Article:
It is a common complaint from many government health centres not having adeqauate space, staffing or even necessities to handle the number of patients especially at health centre III’s and IV’s.
Lunyo health centre III decided to take proactive measures to address such challenges by not waiting upon government’s intervention but rather dealing with the community themselves.
On arrival at Lunyo HCIII, in Lunyo subcounty Busia district, the picture is not different from the many government health centres. A few structures which on entry are congested, ceilings falling through, idle beds and much more. The staffing challenges are also evident with only 2 midwives on duty having to create a schedule to enable each have atleast an off day.
The staffing gap has left the health workers with no option than to improvise with every patient’s needs. Flavia, one of the midwives says the facility has 5 antenatal and postnatal beds and only 2 delivery beds. If the women who need to go into labour are more, they will have to deliver on the floor.
Namukanja Sarah Lilian, the midwife on duty who reported Friday night 10pm, had delivered more than 10 mothers by Saturday morning and was only hoping to go back home to have rest on Monday after her colleague returns. She says if more than 1 mother goes into labor, the midwife wears more than 1 pair of gloves and keeps removing the top most pair to be able to deliver all the women available.
“In case of many deliveries, you can’t have time to wash hands and sanitise after every birth so your only option is to change the gloves,” Namukanja says.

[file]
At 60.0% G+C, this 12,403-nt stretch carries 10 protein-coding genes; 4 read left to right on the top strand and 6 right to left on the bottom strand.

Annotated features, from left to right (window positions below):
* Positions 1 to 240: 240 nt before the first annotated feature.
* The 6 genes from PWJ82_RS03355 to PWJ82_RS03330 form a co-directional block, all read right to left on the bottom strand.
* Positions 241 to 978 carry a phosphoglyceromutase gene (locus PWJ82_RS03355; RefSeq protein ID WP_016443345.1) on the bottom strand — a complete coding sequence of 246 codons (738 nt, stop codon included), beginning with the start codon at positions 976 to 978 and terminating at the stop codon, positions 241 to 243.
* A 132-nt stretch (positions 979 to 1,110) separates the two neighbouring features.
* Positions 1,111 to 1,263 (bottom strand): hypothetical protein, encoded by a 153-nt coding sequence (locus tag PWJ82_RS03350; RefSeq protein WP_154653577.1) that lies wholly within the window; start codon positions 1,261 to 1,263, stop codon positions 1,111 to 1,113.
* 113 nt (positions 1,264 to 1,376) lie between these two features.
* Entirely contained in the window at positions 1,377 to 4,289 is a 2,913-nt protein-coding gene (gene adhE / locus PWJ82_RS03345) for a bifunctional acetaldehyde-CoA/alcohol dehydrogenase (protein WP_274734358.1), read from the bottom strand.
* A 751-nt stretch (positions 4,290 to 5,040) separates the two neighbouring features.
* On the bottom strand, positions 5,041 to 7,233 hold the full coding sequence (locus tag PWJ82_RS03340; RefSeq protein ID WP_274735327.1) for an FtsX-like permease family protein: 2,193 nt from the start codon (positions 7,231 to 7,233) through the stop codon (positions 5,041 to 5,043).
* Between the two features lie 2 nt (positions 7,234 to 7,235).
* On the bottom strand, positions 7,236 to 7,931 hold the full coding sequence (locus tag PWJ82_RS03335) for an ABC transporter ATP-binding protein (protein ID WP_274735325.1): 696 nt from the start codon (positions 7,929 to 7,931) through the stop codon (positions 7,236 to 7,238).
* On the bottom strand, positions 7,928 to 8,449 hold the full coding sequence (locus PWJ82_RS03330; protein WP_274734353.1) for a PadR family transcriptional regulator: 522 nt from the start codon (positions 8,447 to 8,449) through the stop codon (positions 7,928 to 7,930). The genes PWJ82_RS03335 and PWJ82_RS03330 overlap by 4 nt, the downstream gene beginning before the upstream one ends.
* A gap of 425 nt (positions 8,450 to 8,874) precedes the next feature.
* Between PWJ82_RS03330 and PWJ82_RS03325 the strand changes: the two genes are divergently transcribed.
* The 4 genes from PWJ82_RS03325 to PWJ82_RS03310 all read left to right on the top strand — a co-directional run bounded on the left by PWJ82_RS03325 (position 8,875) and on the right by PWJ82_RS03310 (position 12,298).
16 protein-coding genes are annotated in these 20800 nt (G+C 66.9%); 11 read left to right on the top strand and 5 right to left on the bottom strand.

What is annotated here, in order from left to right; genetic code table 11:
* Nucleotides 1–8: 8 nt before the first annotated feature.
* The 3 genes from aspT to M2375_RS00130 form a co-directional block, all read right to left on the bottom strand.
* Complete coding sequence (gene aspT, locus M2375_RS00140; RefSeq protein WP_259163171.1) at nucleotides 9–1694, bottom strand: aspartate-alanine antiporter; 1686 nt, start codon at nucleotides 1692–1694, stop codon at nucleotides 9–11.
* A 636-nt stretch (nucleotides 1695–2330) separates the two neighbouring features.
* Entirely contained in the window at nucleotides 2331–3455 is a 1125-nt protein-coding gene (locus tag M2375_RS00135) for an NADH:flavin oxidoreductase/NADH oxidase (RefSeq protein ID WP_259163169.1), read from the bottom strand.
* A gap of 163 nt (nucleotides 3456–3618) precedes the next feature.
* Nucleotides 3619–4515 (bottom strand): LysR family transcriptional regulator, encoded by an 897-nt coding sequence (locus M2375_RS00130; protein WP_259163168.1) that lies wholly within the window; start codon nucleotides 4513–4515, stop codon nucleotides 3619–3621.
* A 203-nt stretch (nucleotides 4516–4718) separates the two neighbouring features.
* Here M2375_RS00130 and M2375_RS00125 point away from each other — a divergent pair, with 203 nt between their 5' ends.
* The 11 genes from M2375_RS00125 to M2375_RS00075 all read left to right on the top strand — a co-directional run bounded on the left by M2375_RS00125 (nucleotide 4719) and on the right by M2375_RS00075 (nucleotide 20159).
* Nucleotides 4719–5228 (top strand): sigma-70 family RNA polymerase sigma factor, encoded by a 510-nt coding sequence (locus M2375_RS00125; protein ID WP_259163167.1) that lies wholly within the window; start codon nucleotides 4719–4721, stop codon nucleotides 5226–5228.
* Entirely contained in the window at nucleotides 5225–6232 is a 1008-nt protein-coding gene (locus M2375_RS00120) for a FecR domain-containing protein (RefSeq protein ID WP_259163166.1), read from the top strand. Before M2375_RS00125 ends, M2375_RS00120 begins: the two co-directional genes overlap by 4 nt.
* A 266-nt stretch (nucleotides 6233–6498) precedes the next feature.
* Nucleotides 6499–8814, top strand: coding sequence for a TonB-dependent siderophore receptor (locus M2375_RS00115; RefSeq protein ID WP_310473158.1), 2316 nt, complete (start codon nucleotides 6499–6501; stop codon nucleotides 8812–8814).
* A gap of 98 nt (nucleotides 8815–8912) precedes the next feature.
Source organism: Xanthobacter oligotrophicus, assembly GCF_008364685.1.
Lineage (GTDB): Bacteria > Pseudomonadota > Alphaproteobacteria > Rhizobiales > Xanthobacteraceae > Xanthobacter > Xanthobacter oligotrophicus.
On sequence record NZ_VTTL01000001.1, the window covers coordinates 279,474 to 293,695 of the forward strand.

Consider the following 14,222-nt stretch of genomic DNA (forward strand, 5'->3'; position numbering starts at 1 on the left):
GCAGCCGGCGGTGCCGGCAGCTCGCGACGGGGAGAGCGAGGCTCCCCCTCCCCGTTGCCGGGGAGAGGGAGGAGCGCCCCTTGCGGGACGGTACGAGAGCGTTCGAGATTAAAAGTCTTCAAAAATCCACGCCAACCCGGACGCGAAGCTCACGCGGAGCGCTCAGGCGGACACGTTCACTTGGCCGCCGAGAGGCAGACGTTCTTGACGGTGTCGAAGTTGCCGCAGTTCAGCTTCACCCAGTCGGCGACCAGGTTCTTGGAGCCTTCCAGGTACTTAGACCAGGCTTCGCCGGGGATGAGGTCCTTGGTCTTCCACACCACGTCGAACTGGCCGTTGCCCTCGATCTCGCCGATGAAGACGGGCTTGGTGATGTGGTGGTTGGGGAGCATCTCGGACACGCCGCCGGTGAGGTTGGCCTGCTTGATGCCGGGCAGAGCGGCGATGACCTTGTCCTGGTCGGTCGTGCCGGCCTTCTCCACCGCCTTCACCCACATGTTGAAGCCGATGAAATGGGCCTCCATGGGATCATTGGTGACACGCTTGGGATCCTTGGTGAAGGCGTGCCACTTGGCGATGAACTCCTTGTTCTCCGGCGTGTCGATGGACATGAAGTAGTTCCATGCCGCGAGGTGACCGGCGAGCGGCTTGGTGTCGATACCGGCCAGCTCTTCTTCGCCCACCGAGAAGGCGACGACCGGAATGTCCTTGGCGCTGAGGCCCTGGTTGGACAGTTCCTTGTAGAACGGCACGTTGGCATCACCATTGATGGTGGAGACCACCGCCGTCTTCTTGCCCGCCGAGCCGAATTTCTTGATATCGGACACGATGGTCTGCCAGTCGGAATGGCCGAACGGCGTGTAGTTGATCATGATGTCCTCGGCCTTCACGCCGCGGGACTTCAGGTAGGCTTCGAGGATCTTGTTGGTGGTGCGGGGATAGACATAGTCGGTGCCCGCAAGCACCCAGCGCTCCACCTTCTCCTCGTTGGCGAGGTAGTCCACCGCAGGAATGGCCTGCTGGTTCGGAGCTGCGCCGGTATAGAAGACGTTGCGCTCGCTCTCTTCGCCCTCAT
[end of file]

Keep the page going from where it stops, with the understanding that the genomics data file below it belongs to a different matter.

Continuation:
The scarcity of beds at the health centre often forces the medics to allow mothers at different stages of the delivery process to mingle. New borns, as a result, sometimes pick up infections.
Lunyo HC III has decided to look for remedies. Incorporating traditional birth attendants has been one way to go. This has helped improve the numbers of mothers giving birth at a health facility from about 15-20 a month to hundreds but also boosted the confidence between the health workers and the community. The attendants were trained and brought on board at the health facility with help and support from development partners like Irish Aid and World Vision.
Namukanja explains that when an attendant brings in a client, the midwife examines and delivers them under the watch of the attendant as assistant or sometimes if the mothers insist, the midwife allows the TBA deliver the mother under close supervision.
Auma Florence, a 65 year old traditional birth attendant with over 30 years experience, says she learned her delivery skills from her grandmother as a teenager. But working with health workers has been eye opening for her.
“We now have gloves to use , we are taught about prevention of mother to child transmission of HIV among many other things. The instruments used like surgical blades and scissors are also safe for mother, baby and us,” Auma adds.
Beatrice says, with the experience now, she is grateful and encourages all the women who contact her to find her at the health facility.
Additively, the community together with partners and the health center administration agreed to a fundraising drive to have yet another maternity ward. Wafula Nelson, the in-charge at the health centre and secretary to the HUMIC, says through mobilization, the community owned the drive and the health facility which made contributing easy.
Wanyama Lawrence, the committee chair, says that as a community they were tired of seeing mothers deliver on the floor and in a council meeting resolved that each household would contribute the least minimum of 2,000 Uganda shillings (less than a dollar). He says others contributed more while other contributions were in kind in form of Bricks, sand and so much more.
The new complex that is nearing completion is expected to be in use starting next month and is believed to go a long way in solving the congestion problem at the health facility.